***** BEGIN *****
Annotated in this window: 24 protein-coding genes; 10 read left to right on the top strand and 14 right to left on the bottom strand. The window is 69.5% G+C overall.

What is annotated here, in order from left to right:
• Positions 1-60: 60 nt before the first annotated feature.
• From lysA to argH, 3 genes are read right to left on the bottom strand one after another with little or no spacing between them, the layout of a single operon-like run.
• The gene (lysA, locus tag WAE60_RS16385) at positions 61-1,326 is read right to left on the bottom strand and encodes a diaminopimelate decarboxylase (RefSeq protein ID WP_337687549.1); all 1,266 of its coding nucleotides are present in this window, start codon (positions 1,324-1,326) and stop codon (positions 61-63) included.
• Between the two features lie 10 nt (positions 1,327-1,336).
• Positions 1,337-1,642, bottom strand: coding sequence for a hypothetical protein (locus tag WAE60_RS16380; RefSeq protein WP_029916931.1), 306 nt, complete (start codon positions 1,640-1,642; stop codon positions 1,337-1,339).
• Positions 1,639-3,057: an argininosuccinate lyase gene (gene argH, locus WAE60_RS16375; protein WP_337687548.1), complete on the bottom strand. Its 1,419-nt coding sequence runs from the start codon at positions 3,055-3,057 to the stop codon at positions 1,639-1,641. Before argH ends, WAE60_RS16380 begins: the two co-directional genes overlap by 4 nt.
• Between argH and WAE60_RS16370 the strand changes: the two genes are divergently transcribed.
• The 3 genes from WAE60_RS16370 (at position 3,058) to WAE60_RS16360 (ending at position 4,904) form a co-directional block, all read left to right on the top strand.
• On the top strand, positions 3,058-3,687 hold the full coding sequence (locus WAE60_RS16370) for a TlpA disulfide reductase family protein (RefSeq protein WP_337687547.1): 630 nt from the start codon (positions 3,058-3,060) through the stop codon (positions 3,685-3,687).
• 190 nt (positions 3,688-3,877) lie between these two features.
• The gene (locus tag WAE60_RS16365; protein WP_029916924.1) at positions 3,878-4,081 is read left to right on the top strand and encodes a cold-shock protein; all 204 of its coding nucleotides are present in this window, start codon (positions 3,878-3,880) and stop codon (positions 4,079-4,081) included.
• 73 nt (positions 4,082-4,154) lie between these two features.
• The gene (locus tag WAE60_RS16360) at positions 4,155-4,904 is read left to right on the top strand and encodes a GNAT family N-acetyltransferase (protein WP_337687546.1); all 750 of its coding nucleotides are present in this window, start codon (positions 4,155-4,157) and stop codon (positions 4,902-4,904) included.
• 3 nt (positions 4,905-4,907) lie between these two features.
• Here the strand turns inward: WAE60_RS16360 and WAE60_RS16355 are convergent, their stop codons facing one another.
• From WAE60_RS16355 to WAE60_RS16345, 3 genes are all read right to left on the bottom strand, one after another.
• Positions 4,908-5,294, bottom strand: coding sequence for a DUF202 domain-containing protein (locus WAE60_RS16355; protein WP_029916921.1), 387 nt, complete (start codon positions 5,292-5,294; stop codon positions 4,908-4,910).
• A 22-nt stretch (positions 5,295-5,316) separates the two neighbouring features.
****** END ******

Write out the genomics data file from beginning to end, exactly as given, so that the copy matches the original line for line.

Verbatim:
Annotated in this window: 24 protein-coding genes; 10 read left to right on the top strand and 14 right to left on the bottom strand. The window is 69.5% G+C overall.

What is annotated here, in order from left to right:
• Positions 1-60: 60 nt before the first annotated feature.
• From lysA to argH, 3 genes are read right to left on the bottom strand one after another with little or no spacing between them, the layout of a single operon-like run.
• The gene (lysA, locus tag WAE60_RS16385) at positions 61-1,326 is read right to left on the bottom strand and encodes a diaminopimelate decarboxylase (RefSeq protein ID WP_337687549.1); all 1,266 of its coding nucleotides are present in this window, start codon (positions 1,324-1,326) and stop codon (positions 61-63) included.
• Between the two features lie 10 nt (positions 1,327-1,336).
• Positions 1,337-1,642, bottom strand: coding sequence for a hypothetical protein (locus tag WAE60_RS16380; RefSeq protein WP_029916931.1), 306 nt, complete (start codon positions 1,640-1,642; stop codon positions 1,337-1,339).
• Positions 1,639-3,057: an argininosuccinate lyase gene (gene argH, locus WAE60_RS16375; protein WP_337687548.1), complete on the bottom strand. Its 1,419-nt coding sequence runs from the start codon at positions 3,055-3,057 to the stop codon at positions 1,639-1,641. Before argH ends, WAE60_RS16380 begins: the two co-directional genes overlap by 4 nt.
• Between argH and WAE60_RS16370 the strand changes: the two genes are divergently transcribed.
• The 3 genes from WAE60_RS16370 (at position 3,058) to WAE60_RS16360 (ending at position 4,904) form a co-directional block, all read left to right on the top strand.
• On the top strand, positions 3,058-3,687 hold the full coding sequence (locus WAE60_RS16370) for a TlpA disulfide reductase family protein (RefSeq protein WP_337687547.1): 630 nt from the start codon (positions 3,058-3,060) through the stop codon (positions 3,685-3,687).
• 190 nt (positions 3,688-3,877) lie between these two features.
• The gene (locus tag WAE60_RS16365; protein WP_029916924.1) at positions 3,878-4,081 is read left to right on the top strand and encodes a cold-shock protein; all 204 of its coding nucleotides are present in this window, start codon (positions 3,878-3,880) and stop codon (positions 4,079-4,081) included.
• 73 nt (positions 4,082-4,154) lie between these two features.
• The gene (locus tag WAE60_RS16360) at positions 4,155-4,904 is read left to right on the top strand and encodes a GNAT family N-acetyltransferase (protein WP_337687546.1); all 750 of its coding nucleotides are present in this window, start codon (positions 4,155-4,157) and stop codon (positions 4,902-4,904) included.
• 3 nt (positions 4,905-4,907) lie between these two features.
• Here the strand turns inward: WAE60_RS16360 and WAE60_RS16355 are convergent, their stop codons facing one another.
• From WAE60_RS16355 to WAE60_RS16345, 3 genes are all read right to left on the bottom strand, one after another.
• Positions 4,908-5,294, bottom strand: coding sequence for a DUF202 domain-containing protein (locus WAE60_RS16355; protein WP_029916921.1), 387 nt, complete (start codon positions 5,292-5,294; stop codon positions 4,908-4,910).
• A 22-nt stretch (positions 5,295-5,316) separates the two neighbouring features.